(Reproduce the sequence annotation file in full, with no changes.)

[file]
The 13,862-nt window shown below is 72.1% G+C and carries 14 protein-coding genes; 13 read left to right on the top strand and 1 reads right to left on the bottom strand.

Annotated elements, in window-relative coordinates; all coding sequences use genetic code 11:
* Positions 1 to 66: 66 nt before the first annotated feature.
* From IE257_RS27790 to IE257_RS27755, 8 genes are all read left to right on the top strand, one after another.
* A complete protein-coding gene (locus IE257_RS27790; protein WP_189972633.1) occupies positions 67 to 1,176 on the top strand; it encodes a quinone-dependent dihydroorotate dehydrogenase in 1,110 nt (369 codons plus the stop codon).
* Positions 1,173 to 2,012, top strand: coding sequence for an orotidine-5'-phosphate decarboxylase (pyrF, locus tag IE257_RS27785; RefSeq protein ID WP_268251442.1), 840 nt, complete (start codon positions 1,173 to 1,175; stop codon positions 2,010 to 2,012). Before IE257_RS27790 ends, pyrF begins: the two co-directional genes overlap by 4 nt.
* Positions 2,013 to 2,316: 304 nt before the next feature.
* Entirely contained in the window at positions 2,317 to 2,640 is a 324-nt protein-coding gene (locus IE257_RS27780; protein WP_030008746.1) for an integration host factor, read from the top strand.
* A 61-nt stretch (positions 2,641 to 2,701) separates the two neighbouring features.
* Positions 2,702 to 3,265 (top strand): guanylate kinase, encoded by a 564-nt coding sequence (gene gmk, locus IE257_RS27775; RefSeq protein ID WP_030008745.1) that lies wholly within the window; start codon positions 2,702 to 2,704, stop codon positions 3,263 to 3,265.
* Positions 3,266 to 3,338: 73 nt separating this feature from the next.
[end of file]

The 13,862-nt window shown below is 72.1% G+C and carries 14 protein-coding genes; 13 read left to right on the top strand and 1 reads right to left on the bottom strand.

Annotated elements, in window-relative coordinates; all coding sequences use genetic code 11:
* Positions 1 to 66: 66 nt before the first annotated feature.
* From IE257_RS27790 to IE257_RS27755, 8 genes are all read left to right on the top strand, one after another.
* A complete protein-coding gene (locus IE257_RS27790; protein WP_189972633.1) occupies positions 67 to 1,176 on the top strand; it encodes a quinone-dependent dihydroorotate dehydrogenase in 1,110 nt (369 codons plus the stop codon).
* Positions 1,173 to 2,012, top strand: coding sequence for an orotidine-5'-phosphate decarboxylase (pyrF, locus tag IE257_RS27785; RefSeq protein ID WP_268251442.1), 840 nt, complete (start codon positions 1,173 to 1,175; stop codon positions 2,010 to 2,012). Before IE257_RS27790 ends, pyrF begins: the two co-directional genes overlap by 4 nt.
* Positions 2,013 to 2,316: 304 nt before the next feature.
* Entirely contained in the window at positions 2,317 to 2,640 is a 324-nt protein-coding gene (locus IE257_RS27780; protein WP_030008746.1) for an integration host factor, read from the top strand.
* A 61-nt stretch (positions 2,641 to 2,701) separates the two neighbouring features.
* Positions 2,702 to 3,265 (top strand): guanylate kinase, encoded by a 564-nt coding sequence (gene gmk, locus IE257_RS27775; RefSeq protein ID WP_030008745.1) that lies wholly within the window; start codon positions 2,702 to 2,704, stop codon positions 3,263 to 3,265.
* Positions 3,266 to 3,338: 73 nt separating this feature from the next.